Predictably, the dirty content received more media attention and generated more commercial success than the clean; certainly eighteen-year-old me was more interested in the former.  Yet in the harsh reaction of public officials to indecency, and in media ignorance of the band's efforts at social responsibility, Campbell saw more than mere market forces at work.  In 1988, Alabama record store owner Tommy Hammond was arrested on obscenity charges for selling the 2 Live Crew album Move Somethin' from behind the counter to an undercover police officer.  Campbell dates "[t]he legal war against hip-hop" to that arrest and explains further:

The cops, apparently, had been getting complaints from Christian fundamentalist groups about the sale of offensive and vulgar material, and the Alexander City sheriff Ben Royal was, I suppose, a real God-fearing, Bible-thumping, easily offended type of guy.

At first I wasn't even mad.  I was genuinely confused.  Dolemite and Skillet & Leroy and all these comedy records we were sampling, those had been around for years.  They were filthy as hell, real nasty, and nobody had ever tried to censor them.  Andrew Dice Clay was doing his stand-up act and putting out his albums at the same time we were, and his routines were just as raunchy as what we were doing.  Nobody was getting arrested for selling his albums.  What was going on?  My father and my uncle Ricky taught me a lot about racism and how it works, but I was about to learn a lot more. ...

Dice is white, you see, so he could say whatever he wanted.  Parents might protest him, and they did, but he was a white man making a lot of money for a white-owned corporation; nobody was going to take away his right to free speech.  All those old chitlin circuit albums we sampled, they were dirty, but white people never listened to them.  They didn't cross the color line, so nobody really cared. ... Nobody cared if we were corrupting young black minds with our evil jungle music. ... But Tommy Hammond's record store was the record store serving the white side of town.  2 Live Crew had done the one thing you're never supposed to do.  We were black men coming across the color line talking about sex.  We were black men in the company of whites, and we'd forgotten to lower our heads and shuffle away.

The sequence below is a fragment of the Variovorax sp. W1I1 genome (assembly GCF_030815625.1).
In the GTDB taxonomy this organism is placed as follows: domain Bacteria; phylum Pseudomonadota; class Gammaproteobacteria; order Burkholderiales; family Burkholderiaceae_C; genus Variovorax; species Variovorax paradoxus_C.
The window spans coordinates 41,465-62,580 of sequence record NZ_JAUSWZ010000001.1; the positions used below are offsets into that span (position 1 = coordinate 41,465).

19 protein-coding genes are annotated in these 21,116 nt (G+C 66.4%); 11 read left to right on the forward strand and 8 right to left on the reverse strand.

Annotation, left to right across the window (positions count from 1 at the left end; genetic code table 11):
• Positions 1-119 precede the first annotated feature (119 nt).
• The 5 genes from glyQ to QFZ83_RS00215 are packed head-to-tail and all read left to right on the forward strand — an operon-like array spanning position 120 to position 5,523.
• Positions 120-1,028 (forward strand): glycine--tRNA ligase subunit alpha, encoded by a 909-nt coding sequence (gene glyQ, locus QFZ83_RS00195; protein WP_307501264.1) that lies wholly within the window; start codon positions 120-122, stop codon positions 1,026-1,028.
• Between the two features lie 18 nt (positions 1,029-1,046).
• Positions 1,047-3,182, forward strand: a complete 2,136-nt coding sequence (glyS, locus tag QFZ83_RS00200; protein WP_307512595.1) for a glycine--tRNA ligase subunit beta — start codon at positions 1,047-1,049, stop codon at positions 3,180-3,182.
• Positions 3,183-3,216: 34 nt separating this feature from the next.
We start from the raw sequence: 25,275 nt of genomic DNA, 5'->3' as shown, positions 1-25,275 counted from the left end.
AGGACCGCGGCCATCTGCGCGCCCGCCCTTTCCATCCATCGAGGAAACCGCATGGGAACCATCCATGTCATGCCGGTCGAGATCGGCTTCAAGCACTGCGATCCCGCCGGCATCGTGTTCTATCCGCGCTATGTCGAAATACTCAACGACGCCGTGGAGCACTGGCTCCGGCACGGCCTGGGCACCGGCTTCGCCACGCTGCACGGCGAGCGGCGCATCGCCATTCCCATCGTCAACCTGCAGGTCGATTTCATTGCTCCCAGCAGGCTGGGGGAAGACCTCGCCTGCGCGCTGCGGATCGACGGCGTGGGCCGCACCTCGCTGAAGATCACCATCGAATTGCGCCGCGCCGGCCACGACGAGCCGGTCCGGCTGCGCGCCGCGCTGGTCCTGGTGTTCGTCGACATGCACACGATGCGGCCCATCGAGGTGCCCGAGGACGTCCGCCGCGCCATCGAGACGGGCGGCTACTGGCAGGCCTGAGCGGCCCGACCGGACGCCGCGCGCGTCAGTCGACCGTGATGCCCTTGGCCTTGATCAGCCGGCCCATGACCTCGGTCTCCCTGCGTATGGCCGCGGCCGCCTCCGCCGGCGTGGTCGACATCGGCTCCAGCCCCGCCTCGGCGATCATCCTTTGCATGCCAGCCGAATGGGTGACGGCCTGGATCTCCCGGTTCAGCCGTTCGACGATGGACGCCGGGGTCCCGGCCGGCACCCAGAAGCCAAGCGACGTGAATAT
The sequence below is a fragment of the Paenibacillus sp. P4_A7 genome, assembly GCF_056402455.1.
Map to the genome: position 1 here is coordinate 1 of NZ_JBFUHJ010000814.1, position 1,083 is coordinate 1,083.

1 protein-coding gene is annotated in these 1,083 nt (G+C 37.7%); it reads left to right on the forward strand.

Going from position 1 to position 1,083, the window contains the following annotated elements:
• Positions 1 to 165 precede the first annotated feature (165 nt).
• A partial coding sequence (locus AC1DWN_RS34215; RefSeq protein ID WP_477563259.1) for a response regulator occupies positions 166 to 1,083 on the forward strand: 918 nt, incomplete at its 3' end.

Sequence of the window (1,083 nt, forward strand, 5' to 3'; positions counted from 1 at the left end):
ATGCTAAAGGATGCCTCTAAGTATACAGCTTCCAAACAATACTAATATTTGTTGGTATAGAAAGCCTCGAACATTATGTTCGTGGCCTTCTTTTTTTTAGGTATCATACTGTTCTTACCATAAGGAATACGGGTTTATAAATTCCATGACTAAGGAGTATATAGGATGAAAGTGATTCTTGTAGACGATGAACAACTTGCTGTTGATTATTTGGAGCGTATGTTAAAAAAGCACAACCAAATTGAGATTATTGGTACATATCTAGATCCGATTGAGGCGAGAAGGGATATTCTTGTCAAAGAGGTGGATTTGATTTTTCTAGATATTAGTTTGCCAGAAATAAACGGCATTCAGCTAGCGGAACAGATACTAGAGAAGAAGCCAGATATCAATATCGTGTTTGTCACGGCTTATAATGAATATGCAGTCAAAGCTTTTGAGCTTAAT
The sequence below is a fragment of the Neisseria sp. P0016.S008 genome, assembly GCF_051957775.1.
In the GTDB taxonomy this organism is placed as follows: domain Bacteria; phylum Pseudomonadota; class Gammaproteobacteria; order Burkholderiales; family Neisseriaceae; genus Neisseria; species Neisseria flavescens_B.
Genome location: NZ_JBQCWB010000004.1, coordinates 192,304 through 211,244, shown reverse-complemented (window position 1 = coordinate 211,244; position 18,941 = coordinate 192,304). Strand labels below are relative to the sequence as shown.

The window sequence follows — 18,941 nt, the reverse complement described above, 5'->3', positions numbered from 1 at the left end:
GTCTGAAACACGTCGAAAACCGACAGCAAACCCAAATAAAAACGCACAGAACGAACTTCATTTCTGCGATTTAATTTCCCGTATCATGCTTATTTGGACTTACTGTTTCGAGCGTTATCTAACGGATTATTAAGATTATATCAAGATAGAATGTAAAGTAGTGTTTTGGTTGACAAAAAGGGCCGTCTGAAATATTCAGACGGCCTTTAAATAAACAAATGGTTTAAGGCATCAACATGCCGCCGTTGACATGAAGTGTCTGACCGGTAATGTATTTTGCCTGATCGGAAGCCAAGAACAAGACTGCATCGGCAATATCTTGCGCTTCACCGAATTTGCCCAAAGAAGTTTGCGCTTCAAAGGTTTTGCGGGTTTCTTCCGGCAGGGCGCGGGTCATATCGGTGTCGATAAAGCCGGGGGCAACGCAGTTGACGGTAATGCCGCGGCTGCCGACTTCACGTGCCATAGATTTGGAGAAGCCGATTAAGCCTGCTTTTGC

Campbell in the book goes on to trace his 2 Live Crew and Luke Records career through gang violence bleeding into the concert arena, stand-offs with law enforcement and protestors, and famous and less famous lawsuits.  He reflects ultimately on contented family life and the privilege of giving back to Liberty City.  I won't spoil all the fun; the ride is worth the cover price.

For my part, it's gratifying to better know the real Luke Skyywalker, both the Jedi knight who inspired me when I was a kid, and the Luther Campbell he became.  His tastes have changed, too: as he puts it in the book, a little less groupies and Hennessy, a little more football practice, fretting over SATs, and "raising hell about housing and education."  Every individual might be his own person, but there sure seem to be some universal truths to getting older.

Luther Campbell turns 60 today, December 22, 2020.  The book is Luther Campbell, The Book of Luke: My Fight for Truth, Justice, and Liberty City (Amistad 2015).

Wednesday, December 16, 2020

Mass. anti-panhandling law violates First Amendment

Flickr by Alex Proimos CC BY-NC 2.0
The Massachusetts Supreme Judicial Court yesterday struck down a state anti-panhandling statute as a facially unconstitutional violation of the freedom of speech.

Disparate treatment of solicitation was the statute's fatal flaw.  The law exempted newspaper sales and police-permitted nonprofit solicitations in public streets.  The disparity proved the statute to be a content-based speech restriction that could not withstand First Amendment strict scrutiny in a public forum.

The case arose from prosecution of two low-income men in Fall River, Massachusetts, who, with "homeless" signs, solicited donations from passing motorists.  They were jailed for summons and probation violations, respectively, following criminal complaints initiated by police.

The district attorney conceded the unconstitutionality of the statute at least as applied, but Fall River and its chief of police defended the law.  The statute pertains broadly to signaling or stopping a vehicle "for the purpose of soliciting any alms, contribution or subscription or of selling any merchandise," a probably permissible scope.  But the law raises a content-based free speech problem when, subsequently, it purports to exempt newspaper sales and nonprofit solicitations.

Applying strict scrutiny, the Court ruled the law both overinclusive and underinclusive.  The law would punish speech that poses no threat to public safety while also exempting speech that threatens public safety no differently from panhandling.  Underinclusiveness, the Court observed, is additionally problematic in strict scrutiny because it undermines the compelling state interest asserted in defense of the statute.

The Court refused efforts to save the statute by partial invalidation or severance, finding the law's "constitutional infirmities ... pervasive."  The district attorney would have had the Court invalidate the statute only insofar as it prohibits solicitation of donations, rather than commercial transactions.  But that's too fine a line, the Court ruled.  The difficulty of distinguishing car-side commercial exchanges from noncommercial interactions would chill permissible speech intolerably.